Devotional Thoughts

God Is SO Good!

This post by Chris Anderson comes from Gospel Meditations on Creation (Day 5: “How Pleasure Displays God’s Goodness”).

Perhaps you’ve heard contrasts like the following: “Christians live for duty; the lost live for pleasure.” Or, “We want to be good; those in the world want to feel good.” That’ll preach! The problem is, it’s all nonsense. Those statements are a caricature of Christianity and a slander of our Savior. Why? Because pleasure was God’s idea, not man’s or the devil’s. God made humans with amazing capacities for pleasure, then put us in a paradise playground absolutely teeming with legitimate opportunities for sensory indulgence.

God’s creation is a feast for the eyes, the ears, the taste buds, and so on. Yes, creation shows God’s power and wisdom. It displays that He is a God of order. But it also screams that God is good—as in, kind, generous, and benevolent. How else would you explain strawberries, pineapples, and peaches? Or sunsets, butterflies, and rainbows? Or seahorses, hummingbirds, and hippos? How else would you explain, well…sex? God’s world is a pleasurable place. As Paul tells us in 1 Timothy 6:17, God “richly provides us with everything to enjoy.”

Creation shows God’s power and wisdom. But it also screams that God is good—as in, kind, generous, and benevolent.

Doesn’t the variety of food pronounce God’s creativity and kindness? He could have given us nourishment through tasteless means—say, like air or water. But instead He created us with the capacity to enjoy things sweet, salty, sour, and bitter. And having crafted our taste buds, He filled the earth with an almost endless cornucopia of options to tease them: fruits, vegetables, meats, and herbs—all with their own unique tastes and textures, and each capable of being combined with others for an endless menu of options. Is He not good?

Or take the genius that God displayed in creating our eyes. They self-focus. They adjust for varying levels of light. They take in a dizzying variety of sizes, shapes, colors, and contours from the world around us, and our minds immediately process that data so we can savor a sunset, paint a masterpiece, or hit a curveball. God could have made the world black and white. Instead, He gave us the ability to enjoy color, then splashed it all over His world. Common trees are lovely—but flowering or towering trees are just God showing off. Then there are the colors of tropical birds, fish, and flowers. Why would God do that?! Because He can. Because it brings Him glory. But also because it brings us pleasure. Is He not good?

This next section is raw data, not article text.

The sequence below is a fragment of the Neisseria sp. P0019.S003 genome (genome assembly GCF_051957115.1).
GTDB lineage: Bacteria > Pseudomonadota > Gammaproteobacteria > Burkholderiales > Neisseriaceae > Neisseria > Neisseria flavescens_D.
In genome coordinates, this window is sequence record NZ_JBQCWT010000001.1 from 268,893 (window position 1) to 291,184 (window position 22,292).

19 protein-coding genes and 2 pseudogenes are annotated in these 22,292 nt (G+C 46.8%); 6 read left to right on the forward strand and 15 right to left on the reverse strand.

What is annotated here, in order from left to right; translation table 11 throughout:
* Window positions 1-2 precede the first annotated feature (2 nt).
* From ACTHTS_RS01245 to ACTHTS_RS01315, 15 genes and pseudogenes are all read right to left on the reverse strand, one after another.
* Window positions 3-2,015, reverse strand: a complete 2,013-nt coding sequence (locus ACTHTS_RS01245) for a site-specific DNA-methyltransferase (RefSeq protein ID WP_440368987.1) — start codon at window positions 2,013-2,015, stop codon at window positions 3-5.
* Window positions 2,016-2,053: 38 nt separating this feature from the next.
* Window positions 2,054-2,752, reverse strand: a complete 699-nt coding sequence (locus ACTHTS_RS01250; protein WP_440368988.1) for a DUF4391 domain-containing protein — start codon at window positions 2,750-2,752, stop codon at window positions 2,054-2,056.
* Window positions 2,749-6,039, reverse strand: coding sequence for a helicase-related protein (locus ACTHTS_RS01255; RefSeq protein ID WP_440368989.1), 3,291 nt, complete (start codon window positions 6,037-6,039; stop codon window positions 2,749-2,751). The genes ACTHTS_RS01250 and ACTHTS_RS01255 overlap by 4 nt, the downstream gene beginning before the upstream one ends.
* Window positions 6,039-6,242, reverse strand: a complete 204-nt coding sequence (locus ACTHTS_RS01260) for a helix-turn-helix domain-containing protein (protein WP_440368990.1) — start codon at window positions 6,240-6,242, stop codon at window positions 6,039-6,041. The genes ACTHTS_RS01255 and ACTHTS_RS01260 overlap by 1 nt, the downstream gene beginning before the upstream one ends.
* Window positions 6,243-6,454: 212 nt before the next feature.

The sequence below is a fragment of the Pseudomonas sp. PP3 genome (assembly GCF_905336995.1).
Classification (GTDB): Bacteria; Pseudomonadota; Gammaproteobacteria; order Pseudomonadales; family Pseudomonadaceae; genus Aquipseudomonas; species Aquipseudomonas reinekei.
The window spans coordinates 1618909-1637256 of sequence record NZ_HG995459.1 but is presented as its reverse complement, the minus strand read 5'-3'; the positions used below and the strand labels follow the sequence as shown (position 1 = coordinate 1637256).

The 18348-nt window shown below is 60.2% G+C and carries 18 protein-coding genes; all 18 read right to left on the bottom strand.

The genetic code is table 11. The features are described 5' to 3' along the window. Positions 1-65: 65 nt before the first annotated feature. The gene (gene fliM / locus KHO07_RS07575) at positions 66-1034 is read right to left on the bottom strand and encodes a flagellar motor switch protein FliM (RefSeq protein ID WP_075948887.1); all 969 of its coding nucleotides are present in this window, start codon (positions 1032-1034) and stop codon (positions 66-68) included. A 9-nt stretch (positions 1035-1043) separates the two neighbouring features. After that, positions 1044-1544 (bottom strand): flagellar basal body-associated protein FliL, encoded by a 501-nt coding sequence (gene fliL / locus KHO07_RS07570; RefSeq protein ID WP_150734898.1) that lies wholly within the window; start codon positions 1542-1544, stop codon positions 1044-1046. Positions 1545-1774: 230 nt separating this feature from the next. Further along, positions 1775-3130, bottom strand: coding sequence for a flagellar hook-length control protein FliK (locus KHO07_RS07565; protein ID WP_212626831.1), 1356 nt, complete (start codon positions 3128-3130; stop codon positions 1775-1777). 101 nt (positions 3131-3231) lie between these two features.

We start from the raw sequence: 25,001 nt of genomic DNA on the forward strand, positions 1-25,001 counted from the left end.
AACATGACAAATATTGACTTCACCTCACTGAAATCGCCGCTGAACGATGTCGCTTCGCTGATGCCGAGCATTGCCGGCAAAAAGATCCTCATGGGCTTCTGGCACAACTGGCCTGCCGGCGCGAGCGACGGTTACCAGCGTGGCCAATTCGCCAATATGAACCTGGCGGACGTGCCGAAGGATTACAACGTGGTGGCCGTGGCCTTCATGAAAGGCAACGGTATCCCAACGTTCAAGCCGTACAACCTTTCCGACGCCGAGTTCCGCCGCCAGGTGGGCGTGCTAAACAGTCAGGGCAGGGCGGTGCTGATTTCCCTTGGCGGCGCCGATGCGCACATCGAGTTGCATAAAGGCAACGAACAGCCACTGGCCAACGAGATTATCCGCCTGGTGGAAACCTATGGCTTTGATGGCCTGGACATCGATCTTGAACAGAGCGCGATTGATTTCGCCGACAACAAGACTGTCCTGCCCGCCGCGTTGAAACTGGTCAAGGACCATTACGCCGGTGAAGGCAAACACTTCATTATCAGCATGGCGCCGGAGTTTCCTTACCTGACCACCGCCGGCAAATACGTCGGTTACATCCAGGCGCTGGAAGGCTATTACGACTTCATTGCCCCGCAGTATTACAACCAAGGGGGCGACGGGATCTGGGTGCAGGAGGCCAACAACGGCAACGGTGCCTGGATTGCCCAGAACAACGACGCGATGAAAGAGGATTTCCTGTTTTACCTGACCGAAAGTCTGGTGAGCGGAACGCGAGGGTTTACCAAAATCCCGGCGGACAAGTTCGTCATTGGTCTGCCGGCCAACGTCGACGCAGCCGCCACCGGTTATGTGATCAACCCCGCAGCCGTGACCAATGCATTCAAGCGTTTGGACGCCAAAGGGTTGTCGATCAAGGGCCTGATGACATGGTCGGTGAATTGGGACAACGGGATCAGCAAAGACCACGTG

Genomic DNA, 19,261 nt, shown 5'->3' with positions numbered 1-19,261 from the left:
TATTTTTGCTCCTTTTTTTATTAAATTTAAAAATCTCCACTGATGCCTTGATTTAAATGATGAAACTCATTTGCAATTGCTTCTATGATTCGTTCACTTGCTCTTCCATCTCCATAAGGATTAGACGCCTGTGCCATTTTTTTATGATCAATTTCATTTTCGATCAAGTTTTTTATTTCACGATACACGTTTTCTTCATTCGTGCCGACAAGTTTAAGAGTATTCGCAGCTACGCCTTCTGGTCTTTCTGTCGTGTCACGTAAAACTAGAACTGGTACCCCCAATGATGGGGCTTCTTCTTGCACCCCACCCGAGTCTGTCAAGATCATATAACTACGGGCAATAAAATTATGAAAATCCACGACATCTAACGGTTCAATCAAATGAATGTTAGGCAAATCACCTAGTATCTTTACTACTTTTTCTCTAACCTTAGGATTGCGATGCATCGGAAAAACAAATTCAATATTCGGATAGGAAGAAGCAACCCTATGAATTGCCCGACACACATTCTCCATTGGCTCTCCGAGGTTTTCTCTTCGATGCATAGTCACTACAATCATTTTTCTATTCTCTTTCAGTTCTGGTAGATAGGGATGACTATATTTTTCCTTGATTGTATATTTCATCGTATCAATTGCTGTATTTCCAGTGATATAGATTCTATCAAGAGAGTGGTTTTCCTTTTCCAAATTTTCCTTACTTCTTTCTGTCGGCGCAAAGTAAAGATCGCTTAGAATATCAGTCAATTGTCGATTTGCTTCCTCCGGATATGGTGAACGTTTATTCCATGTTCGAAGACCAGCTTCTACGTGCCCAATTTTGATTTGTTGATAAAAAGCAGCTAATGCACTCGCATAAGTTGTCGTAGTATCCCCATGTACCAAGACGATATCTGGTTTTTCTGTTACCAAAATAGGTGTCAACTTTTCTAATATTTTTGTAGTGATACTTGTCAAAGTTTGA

We could go on and on with various senses. God made us with the ability to smell and filled His world with flowers. God gave us the ability to hear and filled His world with thunder, waterfalls, songbirds, and symphonies. Why? Why all this variety? Why all this trouble? Because God is good.

It is a vice—not a virtue—to add to Scripture’s rules our own ascetic prohibitions.

Yes, creation is God’s playground for His people. There are rules, to be sure, and they must be obeyed. But it is a vice—not a virtue—to add to Scripture’s rules our own ascetic prohibitions: “Do not handle, Do not taste, Do not touch,” and “Do not marry” (Colossians 2:21; 1 Timothy 4:3). Such rules may appear to be “super holy,” but they are an offense to God, substituting legalism for the simplicity of the gospel. They deny the very pleasures God created us to enjoy.

Don’t make a god of your belly (Philippians 3:19). Find satisfaction through faith in Christ ( John 4:13). But with Christ as your Savior and Treasure, knock yourself out enjoying with thankfulness the tastes, scenes, and scents our good God surrounded us with—all for His glory!

Let the gospel liberate you to delight in God’s good gifts.

Explore the whole book!

Creation should move us to worship—especially when we consider that the mighty Creator stooped to become our merciful Savior. Take a 31-day journey of wonder, marveling at God’s power and goodness. Series authors Chris Anderson and Joe Tyrpak are joined by co-author Jeff Williams, a devout Christian and retired NASA astronaut who spent 534 days aboard the International Space Station—an American record when he accomplished it. To the surprise of many in the scientific community, Jeff believes that the Bible is inerrant, and he takes the creation record literally. His contribution to this project makes it a must-read!